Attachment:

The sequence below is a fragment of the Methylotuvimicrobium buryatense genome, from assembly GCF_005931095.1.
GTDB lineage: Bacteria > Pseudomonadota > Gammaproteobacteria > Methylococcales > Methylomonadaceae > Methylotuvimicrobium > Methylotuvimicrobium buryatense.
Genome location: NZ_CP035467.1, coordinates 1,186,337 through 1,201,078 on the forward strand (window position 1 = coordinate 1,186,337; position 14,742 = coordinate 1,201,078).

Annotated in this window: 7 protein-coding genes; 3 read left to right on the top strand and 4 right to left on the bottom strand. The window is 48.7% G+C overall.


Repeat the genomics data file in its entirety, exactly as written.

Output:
The sequence below is a fragment of the Methylotuvimicrobium buryatense genome, from assembly GCF_005931095.1.
GTDB lineage: Bacteria > Pseudomonadota > Gammaproteobacteria > Methylococcales > Methylomonadaceae > Methylotuvimicrobium > Methylotuvimicrobium buryatense.
Genome location: NZ_CP035467.1, coordinates 1,186,337 through 1,201,078 on the forward strand (window position 1 = coordinate 1,186,337; position 14,742 = coordinate 1,201,078).

Annotated in this window: 7 protein-coding genes; 3 read left to right on the top strand and 4 right to left on the bottom strand. The window is 48.7% G+C overall.